Practicality is rather less of an issue if you're looking for a car that provides an adrenaline hit from a quick drive on a Sunday morning. Here the Boxer runs into another problem, which is probably caused more by reputation than based in fact. For packaging reasons the flat-12 engine sits on top of the transaxle gearbox, resulting in a relatively high centre of gravity which, it's claimed, can make the Boxer rather tricky to handle on the limit. In truth I doubt that many drivers would actually drive the car hard enough to get near to the limit, and if they were planning to I suspect investing in some more modern rubber would go a long way to alleviate - if not completely eliminate - the issue. There is one other issue to consider when buying a Boxer for the driving experience, though, in that there is another Ferrari that is regarded as performing that role rather better: the F40. 
Despite being launched as  a limited edition model, the F40 was produced in fairly large numbers by Ferrari standards of the time, with 1315 being made. The F40 has become one of the most iconic Ferraris of them all, fêted by the press, owners and one J. Clarkson as one of the all-time great drivers cars. Against all this hyperbole, the Boxer has been rather overlooked, and other than the occasional article in Classic and Sportscar and a section within the Ferrarichat forums, it's not a car that is talked about too often.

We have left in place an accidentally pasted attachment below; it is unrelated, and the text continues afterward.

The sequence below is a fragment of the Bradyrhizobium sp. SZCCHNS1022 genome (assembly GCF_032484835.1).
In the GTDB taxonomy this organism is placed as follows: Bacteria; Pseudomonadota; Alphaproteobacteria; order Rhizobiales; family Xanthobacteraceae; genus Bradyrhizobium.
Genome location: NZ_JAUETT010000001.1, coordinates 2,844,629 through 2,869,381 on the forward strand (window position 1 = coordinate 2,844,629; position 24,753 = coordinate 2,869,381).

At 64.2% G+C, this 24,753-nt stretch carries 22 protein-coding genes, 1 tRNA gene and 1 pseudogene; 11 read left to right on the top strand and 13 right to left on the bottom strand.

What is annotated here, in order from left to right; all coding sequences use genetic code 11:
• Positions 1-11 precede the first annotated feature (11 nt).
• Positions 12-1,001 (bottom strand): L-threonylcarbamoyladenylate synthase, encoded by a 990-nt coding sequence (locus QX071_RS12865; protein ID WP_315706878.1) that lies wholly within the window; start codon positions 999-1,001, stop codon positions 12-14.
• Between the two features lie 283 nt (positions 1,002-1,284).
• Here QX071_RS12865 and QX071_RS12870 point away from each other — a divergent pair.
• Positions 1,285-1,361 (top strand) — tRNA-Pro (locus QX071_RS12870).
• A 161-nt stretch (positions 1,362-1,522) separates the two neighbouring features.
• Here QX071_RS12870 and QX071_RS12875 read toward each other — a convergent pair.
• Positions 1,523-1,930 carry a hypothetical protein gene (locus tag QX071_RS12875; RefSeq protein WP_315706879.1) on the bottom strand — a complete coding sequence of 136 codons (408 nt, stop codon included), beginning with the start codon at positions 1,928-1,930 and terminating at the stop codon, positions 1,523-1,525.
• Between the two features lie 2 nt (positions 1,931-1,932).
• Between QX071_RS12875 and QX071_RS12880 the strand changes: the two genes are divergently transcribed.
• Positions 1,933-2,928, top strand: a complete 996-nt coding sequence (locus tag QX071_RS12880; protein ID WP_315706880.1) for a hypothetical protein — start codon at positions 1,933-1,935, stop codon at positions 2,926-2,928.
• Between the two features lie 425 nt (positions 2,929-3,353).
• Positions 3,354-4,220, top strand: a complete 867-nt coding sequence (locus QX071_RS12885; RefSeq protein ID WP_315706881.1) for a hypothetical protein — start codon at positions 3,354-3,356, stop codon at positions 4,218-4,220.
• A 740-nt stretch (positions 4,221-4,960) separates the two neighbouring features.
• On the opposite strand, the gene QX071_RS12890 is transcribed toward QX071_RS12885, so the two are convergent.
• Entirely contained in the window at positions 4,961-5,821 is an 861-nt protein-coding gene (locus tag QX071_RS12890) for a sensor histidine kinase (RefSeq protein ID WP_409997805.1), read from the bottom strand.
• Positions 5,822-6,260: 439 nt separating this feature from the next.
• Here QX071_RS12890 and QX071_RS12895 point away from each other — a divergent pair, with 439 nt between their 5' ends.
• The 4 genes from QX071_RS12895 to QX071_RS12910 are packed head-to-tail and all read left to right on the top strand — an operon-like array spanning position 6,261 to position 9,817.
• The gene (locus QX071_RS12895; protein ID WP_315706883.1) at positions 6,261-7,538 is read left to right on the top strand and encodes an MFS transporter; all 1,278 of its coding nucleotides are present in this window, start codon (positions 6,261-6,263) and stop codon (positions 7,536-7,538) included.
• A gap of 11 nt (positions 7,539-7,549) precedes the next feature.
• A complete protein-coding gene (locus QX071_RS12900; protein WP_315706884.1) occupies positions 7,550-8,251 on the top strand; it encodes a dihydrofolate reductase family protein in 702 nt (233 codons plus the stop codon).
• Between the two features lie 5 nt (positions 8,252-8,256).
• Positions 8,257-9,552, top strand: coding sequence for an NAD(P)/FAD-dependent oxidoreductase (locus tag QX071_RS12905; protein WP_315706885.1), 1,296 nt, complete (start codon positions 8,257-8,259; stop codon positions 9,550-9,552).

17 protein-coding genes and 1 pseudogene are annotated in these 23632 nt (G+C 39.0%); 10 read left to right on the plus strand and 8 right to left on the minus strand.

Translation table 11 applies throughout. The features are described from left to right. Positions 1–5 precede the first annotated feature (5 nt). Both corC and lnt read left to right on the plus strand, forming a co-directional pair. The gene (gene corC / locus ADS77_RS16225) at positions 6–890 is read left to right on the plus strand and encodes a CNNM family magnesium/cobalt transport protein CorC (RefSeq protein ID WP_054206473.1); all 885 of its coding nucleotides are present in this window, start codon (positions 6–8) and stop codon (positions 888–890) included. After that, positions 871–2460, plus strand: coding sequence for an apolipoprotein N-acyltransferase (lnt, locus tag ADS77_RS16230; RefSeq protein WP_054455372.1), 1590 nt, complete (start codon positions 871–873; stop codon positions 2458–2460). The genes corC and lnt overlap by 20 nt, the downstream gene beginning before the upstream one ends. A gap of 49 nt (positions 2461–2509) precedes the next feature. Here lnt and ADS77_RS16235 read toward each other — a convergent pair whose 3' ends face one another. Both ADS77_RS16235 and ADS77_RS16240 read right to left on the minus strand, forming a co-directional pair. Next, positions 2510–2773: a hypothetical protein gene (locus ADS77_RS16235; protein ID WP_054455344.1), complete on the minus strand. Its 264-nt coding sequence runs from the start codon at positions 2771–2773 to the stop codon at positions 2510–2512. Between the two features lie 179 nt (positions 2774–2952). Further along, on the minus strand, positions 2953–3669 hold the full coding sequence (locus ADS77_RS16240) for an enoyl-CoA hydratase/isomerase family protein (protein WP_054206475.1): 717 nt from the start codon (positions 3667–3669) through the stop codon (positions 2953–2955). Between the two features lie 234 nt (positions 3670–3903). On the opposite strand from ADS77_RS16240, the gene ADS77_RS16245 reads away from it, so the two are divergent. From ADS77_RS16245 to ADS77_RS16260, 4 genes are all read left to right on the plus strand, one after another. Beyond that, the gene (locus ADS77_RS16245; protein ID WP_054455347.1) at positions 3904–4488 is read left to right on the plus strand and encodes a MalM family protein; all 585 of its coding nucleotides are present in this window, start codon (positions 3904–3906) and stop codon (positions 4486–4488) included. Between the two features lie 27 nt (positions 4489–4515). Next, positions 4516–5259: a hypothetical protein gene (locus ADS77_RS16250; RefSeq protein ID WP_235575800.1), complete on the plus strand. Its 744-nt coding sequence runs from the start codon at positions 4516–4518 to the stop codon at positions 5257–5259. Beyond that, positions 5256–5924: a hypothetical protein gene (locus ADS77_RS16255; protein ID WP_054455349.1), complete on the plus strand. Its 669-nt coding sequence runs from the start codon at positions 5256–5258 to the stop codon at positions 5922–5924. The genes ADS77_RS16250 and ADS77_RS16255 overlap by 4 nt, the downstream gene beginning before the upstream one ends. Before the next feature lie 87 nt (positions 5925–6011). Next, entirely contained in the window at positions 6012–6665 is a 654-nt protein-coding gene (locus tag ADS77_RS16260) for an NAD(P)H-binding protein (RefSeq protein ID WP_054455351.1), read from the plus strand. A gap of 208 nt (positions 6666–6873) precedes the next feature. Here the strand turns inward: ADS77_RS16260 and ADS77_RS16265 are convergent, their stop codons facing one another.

F40 prices have spiked in the last few years, possibly as the kids of the eighties who dreamed about them became the buyers of today, and this has allowed some room for Boxer values to rise over the last twelve months. However, the recent auction results have shown that some of this rise may actually be dealer pricing rather than an real increase in demand.
There are other Ferraris that offer more of what the Boxer has to offer, and my view the F40 and the Daytona will continue to outperform the Boxer in the investment market for the foreseeable future.